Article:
Parents who lost parental rights say goodbye to their children
Waterford — The parents whose rights were terminated by a Superior Court judge saw their children for the last time on Thursday.
Judge John C. Driscoll issued the decision on April 13 in Superior Court for Juvenile Matters in Waterford, severing the parental rights of Kirsten Fauquet, 26, to her five children, ages 7, 5, 3, 2 and 1, and of John Stratzman, 27, her partner and biological father of three of the children.
The couple saw the oldest two children and the youngest child Thursday. Fauquet has not seen her 2-year-old daughter since the trial in November, despite court-ordered visits. The couple last saw their 3-year-old son a year ago, after the child's attorney filed a motion to end visits.
“We never got the chance to say even goodbye, to tell them we loved them,” Fauquet said of her son, who turns 4 on Saturday, and her daughter, who turns 3 next month. Fauquet said a DCF social worker told her last week, before the judge’s decision was released, that she should prepare to see her children for the last time.
DCF issued the following statement Friday morning: "In light of the court decision earlier this week, the department will continue to focus on achieving timely permanency for each of the children involved. We thank the families who are now caring for the children and who are devoted to serving their best interest by providing loving, stable and permanent homes."
The judge cited the couple's noncompliance with providers, untreated mental illness and chronic housing instability among his reasons for terminating their parental rights.
Others viewed the case differently, describing it as vengeance by the agency after it made mistakes and the couple's son nearly died in an unlicensed foster home.
“Having needlessly taken the children in the first place and having placed one of the children in a home where he nearly died, DCF was not about to be further embarrassed by letting them return to the mother from whom they never should have been taken,” said Richard Wexler, executive director of the National Coalition for Child Protection Reform.
“And I believe DCF wanted to send a message to any parents who dare to speak out about what the agency did to their children. DCF has traumatized these children over and over. Now the agency has done it again,” he said.
DCF did not respond to a request for comment.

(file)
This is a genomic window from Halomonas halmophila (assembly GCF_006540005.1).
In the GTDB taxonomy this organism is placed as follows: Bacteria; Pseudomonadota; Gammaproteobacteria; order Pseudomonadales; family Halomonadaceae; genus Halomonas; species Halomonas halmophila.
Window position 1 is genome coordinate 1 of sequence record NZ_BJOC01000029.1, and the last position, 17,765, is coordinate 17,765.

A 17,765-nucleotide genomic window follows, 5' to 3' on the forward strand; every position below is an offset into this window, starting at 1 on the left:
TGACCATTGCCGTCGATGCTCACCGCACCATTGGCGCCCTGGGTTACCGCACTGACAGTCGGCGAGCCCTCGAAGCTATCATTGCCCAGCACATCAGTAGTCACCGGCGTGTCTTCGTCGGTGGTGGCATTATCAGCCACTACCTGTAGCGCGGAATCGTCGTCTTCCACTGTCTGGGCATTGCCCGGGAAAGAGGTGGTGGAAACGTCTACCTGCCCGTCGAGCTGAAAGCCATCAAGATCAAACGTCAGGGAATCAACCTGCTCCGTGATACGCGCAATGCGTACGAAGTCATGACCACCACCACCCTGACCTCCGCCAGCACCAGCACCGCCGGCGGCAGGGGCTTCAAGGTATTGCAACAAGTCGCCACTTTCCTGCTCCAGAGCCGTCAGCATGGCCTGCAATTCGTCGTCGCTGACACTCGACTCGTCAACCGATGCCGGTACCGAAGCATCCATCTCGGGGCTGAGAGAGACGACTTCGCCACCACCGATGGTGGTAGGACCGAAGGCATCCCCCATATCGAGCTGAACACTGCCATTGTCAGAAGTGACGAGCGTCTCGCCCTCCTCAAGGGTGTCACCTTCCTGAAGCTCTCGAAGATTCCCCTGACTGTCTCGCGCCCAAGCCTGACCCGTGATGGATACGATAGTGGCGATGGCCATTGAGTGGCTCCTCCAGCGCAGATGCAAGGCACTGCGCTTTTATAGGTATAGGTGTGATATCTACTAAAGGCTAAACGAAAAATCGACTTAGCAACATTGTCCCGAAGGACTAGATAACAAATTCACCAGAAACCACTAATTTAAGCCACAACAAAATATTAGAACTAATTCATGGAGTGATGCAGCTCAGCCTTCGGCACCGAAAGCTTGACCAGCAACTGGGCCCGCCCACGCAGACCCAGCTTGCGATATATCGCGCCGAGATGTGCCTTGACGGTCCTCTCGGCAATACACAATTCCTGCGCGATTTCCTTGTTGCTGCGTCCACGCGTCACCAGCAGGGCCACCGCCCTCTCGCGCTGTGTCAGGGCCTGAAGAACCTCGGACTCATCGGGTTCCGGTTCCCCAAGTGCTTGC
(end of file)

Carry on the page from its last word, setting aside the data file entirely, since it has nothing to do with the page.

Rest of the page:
Wexler said the case would tarnish the legacy of Joette Katz, who has "done more good at DCF than any commissioner in decades." Katz has pushed for greater family involvement and increased the number of children placed with relatives and others known to them.
“She’s accomplished so much partly because she has a streak of stubbornness, and a conviction she is right, that mostly has served her well,” Wexler said. “This time I believe that stubbornness got in the way of her better judgment. The children are suffering for it.”
Attorney Michael Agranoff, who fought for the state’s mini-Miranda rule informing parents of their rights in child welfare cases, said he can’t say with certainty that the judge was wrong.
The parents were angry and noncompliant, the psychologist who interviewed them picked up on that and it doomed them, Agranoff said.
“When faced with a (petition to terminate parental rights), your lawyer is your only friend. The entire state is against you,” he said. “It’s worse than a murder trial, as you have a secret court with no press or public, no jury, relaxed rules of evidence, relaxed burden of proof (not ‘beyond a reasonable doubt’) and judges who will bend over backwards, in close cases, to protect children," Agranoff said. "No one wants a disaster on their hands. Therefore, you have to have a strong lawyer, and do what the lawyer says.”
The couple brought to their visit a gift box with birthday presents, letters to the children and family photos. The child who was injured in foster care, who was not present for the last visit, turns 4 this weekend.
“I continue to miss so much while others take my place,” Fauquet said. “It’s killing me.”